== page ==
It has long been known that sharing vehicle components can decrease costs through economies of scale while also improving quality by reducing complexity. It makes sense that vehicles in Europe and the U.S. would be built on common platforms with common parts, but until now Ford has kept its North American and Euro auto operations almost completely separate. That changes with the upcoming Fiesta, which Ford says will share 78% of its components across the globe. The next Focus, which tragically shifted away from the global model for the 2005 model year, will share 90% or more of its content when it goes on sale in 2010. That will be welcomed news to enthusiasts who have been looking longingly at the Euro Focus the past four years.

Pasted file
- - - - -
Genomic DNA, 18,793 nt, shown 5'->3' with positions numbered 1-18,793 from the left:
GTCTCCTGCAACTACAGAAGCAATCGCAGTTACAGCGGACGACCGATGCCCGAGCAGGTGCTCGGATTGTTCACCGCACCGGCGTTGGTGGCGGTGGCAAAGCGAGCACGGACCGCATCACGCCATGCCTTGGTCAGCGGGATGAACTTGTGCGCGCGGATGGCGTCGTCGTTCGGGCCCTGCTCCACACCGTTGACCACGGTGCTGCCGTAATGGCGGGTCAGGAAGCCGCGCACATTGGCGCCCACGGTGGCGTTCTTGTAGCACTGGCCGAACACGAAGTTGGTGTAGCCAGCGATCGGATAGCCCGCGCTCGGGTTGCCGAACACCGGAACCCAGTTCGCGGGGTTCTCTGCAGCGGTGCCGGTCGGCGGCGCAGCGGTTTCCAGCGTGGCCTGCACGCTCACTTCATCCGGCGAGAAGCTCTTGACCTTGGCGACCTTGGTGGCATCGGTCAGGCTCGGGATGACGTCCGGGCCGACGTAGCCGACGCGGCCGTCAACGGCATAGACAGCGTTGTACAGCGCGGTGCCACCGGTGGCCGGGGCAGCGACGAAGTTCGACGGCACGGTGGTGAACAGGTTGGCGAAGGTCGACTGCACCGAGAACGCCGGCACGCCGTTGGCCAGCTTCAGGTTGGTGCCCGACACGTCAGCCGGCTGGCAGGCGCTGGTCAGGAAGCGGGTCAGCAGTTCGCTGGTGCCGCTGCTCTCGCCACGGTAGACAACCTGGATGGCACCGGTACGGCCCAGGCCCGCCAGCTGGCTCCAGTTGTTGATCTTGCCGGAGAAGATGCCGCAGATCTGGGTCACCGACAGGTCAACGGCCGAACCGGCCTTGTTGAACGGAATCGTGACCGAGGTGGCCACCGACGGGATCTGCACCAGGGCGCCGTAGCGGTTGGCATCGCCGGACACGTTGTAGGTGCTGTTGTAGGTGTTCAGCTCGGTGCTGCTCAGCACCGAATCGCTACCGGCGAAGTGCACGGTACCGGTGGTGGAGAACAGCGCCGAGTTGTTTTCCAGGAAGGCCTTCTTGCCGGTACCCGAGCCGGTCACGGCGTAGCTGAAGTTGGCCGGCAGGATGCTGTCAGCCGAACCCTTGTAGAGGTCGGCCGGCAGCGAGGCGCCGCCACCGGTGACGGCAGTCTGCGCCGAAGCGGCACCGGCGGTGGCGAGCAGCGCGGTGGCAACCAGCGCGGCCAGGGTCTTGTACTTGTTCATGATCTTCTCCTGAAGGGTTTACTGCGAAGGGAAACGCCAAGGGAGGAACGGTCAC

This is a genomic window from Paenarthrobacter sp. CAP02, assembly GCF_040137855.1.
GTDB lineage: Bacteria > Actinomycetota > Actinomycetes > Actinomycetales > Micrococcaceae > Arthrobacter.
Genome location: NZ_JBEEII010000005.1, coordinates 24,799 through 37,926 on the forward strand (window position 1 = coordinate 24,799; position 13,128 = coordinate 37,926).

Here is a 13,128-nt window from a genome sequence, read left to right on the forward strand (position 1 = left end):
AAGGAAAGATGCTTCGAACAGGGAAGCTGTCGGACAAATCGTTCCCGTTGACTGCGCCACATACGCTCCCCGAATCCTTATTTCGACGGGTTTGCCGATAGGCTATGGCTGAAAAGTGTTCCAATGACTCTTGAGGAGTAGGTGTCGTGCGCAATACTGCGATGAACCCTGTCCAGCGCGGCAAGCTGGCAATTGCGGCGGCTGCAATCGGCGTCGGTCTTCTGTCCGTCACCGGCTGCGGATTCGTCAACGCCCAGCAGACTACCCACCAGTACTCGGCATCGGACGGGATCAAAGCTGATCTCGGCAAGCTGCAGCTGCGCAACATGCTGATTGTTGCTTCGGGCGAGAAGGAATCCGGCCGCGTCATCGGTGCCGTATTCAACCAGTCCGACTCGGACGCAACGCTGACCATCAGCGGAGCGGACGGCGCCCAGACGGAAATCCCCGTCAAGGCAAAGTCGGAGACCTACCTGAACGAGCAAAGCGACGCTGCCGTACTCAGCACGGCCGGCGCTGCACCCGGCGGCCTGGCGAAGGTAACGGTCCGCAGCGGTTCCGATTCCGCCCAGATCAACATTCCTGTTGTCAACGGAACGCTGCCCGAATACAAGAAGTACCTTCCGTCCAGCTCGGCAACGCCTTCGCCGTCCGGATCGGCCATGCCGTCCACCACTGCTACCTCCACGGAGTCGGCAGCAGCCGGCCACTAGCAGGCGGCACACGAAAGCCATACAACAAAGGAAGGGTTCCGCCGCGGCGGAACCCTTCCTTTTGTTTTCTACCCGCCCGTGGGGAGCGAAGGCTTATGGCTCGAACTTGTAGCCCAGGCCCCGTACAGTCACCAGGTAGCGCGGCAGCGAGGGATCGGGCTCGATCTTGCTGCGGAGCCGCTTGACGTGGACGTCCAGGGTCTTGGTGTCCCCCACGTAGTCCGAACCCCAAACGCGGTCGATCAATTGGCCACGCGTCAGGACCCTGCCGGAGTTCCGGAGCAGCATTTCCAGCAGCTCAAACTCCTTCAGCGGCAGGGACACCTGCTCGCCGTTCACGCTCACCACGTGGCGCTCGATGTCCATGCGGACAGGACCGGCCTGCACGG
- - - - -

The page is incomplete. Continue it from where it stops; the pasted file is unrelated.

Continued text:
Beyond the highly anticipated Focus and Fiesta, Ford hasn't disclosed which other vehicles would be shared in the U.S. and Europe. The Blue Oval has said, however, that six or more cars and CUVs could be co-located on both sides of the pond, and there has been plenty of speculation as to which vehicles could thrive Stateside. The Kuga, C-Max, Mondeo, and S-Max have all been discussed as possibilities. Bring 'em on, Ford.